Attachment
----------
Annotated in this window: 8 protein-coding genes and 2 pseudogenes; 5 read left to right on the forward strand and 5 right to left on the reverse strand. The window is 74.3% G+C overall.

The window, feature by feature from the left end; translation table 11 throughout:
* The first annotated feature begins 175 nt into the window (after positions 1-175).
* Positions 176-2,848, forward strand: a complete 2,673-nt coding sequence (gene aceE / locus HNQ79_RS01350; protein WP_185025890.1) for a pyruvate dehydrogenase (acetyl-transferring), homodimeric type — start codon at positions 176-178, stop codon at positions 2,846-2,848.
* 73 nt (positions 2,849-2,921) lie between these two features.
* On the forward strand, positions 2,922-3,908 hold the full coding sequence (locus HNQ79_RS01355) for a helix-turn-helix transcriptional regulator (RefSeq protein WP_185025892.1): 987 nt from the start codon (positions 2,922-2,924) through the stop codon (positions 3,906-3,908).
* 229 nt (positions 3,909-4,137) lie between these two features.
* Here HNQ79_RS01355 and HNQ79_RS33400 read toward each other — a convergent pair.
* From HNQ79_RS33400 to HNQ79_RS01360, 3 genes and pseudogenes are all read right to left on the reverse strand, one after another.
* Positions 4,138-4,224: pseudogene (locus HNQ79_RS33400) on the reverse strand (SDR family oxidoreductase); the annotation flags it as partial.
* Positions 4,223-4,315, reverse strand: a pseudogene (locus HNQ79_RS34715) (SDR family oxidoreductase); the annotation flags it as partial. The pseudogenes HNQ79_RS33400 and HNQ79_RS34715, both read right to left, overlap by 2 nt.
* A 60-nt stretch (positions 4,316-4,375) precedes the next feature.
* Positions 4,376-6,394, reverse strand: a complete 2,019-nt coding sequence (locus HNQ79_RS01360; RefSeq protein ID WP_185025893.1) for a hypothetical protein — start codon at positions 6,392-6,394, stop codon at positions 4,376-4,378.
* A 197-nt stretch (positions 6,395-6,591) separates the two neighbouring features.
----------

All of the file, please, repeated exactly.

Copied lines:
Annotated in this window: 8 protein-coding genes and 2 pseudogenes; 5 read left to right on the forward strand and 5 right to left on the reverse strand. The window is 74.3% G+C overall.

The window, feature by feature from the left end; translation table 11 throughout:
* The first annotated feature begins 175 nt into the window (after positions 1-175).
* Positions 176-2,848, forward strand: a complete 2,673-nt coding sequence (gene aceE / locus HNQ79_RS01350; protein WP_185025890.1) for a pyruvate dehydrogenase (acetyl-transferring), homodimeric type — start codon at positions 176-178, stop codon at positions 2,846-2,848.
* 73 nt (positions 2,849-2,921) lie between these two features.
* On the forward strand, positions 2,922-3,908 hold the full coding sequence (locus HNQ79_RS01355) for a helix-turn-helix transcriptional regulator (RefSeq protein WP_185025892.1): 987 nt from the start codon (positions 2,922-2,924) through the stop codon (positions 3,906-3,908).
* 229 nt (positions 3,909-4,137) lie between these two features.
* Here HNQ79_RS01355 and HNQ79_RS33400 read toward each other — a convergent pair.
* From HNQ79_RS33400 to HNQ79_RS01360, 3 genes and pseudogenes are all read right to left on the reverse strand, one after another.
* Positions 4,138-4,224: pseudogene (locus HNQ79_RS33400) on the reverse strand (SDR family oxidoreductase); the annotation flags it as partial.
* Positions 4,223-4,315, reverse strand: a pseudogene (locus HNQ79_RS34715) (SDR family oxidoreductase); the annotation flags it as partial. The pseudogenes HNQ79_RS33400 and HNQ79_RS34715, both read right to left, overlap by 2 nt.
* A 60-nt stretch (positions 4,316-4,375) precedes the next feature.
* Positions 4,376-6,394, reverse strand: a complete 2,019-nt coding sequence (locus HNQ79_RS01360; RefSeq protein ID WP_185025893.1) for a hypothetical protein — start codon at positions 6,392-6,394, stop codon at positions 4,376-4,378.
* A 197-nt stretch (positions 6,395-6,591) separates the two neighbouring features.